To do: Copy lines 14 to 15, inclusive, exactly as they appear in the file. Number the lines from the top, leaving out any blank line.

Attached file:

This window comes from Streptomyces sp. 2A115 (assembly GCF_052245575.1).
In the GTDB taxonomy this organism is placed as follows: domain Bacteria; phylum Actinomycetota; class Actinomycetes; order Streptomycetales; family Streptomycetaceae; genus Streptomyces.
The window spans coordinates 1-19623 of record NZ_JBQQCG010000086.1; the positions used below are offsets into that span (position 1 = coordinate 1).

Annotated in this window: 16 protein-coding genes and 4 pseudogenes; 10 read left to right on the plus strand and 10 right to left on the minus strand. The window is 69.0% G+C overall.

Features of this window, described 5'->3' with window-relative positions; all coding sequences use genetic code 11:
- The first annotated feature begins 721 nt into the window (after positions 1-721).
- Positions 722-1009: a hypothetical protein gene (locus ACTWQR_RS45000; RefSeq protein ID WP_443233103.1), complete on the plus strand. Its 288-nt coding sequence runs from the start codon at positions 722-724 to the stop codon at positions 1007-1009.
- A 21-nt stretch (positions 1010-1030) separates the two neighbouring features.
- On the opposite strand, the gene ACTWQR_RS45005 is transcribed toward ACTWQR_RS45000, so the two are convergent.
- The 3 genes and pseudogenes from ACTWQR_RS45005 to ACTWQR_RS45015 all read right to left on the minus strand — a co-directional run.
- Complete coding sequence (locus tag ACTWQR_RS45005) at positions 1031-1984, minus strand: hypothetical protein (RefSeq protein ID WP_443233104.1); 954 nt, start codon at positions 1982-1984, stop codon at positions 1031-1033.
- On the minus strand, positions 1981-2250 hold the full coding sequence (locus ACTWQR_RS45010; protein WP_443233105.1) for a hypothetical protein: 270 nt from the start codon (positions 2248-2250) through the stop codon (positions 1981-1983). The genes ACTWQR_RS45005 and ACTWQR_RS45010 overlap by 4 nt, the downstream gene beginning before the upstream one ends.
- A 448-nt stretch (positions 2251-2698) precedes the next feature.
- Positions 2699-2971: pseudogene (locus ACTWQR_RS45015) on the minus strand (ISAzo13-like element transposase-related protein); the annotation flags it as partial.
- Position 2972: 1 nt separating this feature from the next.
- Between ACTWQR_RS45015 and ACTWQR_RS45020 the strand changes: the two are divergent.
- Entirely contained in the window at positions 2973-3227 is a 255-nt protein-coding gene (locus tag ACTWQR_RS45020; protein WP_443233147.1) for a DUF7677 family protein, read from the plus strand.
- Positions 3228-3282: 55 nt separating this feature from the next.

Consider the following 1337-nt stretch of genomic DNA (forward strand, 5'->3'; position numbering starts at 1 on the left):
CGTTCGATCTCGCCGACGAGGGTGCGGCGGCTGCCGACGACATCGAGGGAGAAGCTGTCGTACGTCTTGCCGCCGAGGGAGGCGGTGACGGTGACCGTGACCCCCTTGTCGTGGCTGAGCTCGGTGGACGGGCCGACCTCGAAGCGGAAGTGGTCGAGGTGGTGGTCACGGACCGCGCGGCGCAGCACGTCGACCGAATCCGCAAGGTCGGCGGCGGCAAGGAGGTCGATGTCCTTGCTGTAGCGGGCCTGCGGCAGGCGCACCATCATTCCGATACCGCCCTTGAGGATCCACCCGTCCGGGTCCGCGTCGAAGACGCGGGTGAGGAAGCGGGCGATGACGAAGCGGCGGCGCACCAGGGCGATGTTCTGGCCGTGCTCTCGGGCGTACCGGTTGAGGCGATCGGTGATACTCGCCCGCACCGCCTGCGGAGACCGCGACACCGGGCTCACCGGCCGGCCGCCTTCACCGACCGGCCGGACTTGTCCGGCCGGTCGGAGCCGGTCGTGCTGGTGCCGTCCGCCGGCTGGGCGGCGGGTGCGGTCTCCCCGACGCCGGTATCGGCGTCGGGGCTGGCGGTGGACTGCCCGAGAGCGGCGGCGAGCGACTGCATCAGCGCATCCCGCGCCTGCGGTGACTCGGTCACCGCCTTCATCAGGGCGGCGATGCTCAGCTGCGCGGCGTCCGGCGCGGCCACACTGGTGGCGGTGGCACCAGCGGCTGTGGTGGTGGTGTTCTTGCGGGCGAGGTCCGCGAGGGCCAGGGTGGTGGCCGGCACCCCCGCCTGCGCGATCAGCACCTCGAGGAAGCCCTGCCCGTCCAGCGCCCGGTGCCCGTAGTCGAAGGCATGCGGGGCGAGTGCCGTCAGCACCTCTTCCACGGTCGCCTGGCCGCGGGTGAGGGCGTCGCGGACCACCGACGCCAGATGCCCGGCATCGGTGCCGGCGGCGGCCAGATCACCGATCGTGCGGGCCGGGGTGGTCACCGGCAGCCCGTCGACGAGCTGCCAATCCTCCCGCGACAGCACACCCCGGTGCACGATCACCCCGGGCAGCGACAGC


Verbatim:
- Positions 2699-2971: pseudogene (locus ACTWQR_RS45015) on the minus strand (ISAzo13-like element transposase-related protein); the annotation flags it as partial.
- Position 2972: 1 nt separating this feature from the next.